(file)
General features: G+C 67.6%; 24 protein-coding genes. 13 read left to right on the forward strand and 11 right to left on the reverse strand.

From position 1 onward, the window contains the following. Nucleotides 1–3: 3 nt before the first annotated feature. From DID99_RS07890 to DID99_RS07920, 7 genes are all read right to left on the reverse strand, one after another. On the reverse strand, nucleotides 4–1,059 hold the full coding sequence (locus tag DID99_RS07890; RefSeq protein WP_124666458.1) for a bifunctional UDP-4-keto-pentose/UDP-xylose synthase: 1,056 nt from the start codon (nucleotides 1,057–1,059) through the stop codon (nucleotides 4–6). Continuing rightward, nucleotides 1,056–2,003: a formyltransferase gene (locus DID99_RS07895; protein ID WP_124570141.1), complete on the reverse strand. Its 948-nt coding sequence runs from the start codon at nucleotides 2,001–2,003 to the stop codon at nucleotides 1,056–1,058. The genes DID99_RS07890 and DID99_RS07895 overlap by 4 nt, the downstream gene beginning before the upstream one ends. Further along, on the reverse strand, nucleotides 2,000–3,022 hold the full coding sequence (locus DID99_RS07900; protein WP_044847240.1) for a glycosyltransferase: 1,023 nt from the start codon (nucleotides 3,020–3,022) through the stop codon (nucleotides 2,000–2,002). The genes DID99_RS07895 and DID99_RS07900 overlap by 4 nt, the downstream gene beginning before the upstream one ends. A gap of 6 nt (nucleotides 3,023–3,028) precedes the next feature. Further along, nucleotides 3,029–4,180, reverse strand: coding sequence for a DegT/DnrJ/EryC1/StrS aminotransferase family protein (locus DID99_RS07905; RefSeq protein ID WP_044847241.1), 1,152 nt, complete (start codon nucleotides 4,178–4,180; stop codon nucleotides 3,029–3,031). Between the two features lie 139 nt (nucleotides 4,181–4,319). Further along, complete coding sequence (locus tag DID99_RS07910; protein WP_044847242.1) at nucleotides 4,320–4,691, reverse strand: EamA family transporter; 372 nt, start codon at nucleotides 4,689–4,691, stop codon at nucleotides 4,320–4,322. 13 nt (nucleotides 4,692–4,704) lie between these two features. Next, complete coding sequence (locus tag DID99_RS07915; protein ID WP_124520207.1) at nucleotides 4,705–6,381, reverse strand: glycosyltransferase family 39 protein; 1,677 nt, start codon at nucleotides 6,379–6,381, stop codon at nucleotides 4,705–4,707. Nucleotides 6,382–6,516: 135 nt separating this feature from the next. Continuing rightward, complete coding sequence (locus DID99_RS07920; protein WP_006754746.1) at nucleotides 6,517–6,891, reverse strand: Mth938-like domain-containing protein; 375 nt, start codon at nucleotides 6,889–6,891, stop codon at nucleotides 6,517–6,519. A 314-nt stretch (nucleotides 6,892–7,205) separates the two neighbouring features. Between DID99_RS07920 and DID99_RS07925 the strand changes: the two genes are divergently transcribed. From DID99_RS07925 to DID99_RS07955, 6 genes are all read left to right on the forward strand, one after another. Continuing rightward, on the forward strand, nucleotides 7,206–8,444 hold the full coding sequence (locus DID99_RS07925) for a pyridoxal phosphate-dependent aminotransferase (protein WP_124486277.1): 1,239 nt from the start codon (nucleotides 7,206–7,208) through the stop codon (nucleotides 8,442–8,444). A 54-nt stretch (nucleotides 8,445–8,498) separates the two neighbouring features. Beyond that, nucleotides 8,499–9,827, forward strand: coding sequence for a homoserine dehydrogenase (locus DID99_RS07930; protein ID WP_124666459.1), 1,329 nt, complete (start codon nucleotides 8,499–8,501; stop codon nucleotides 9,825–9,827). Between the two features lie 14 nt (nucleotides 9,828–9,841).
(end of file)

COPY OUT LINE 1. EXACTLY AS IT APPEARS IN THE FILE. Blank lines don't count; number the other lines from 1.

General features: G+C 67.6%; 24 protein-coding genes. 13 read left to right on the forward strand and 11 right to left on the reverse strand.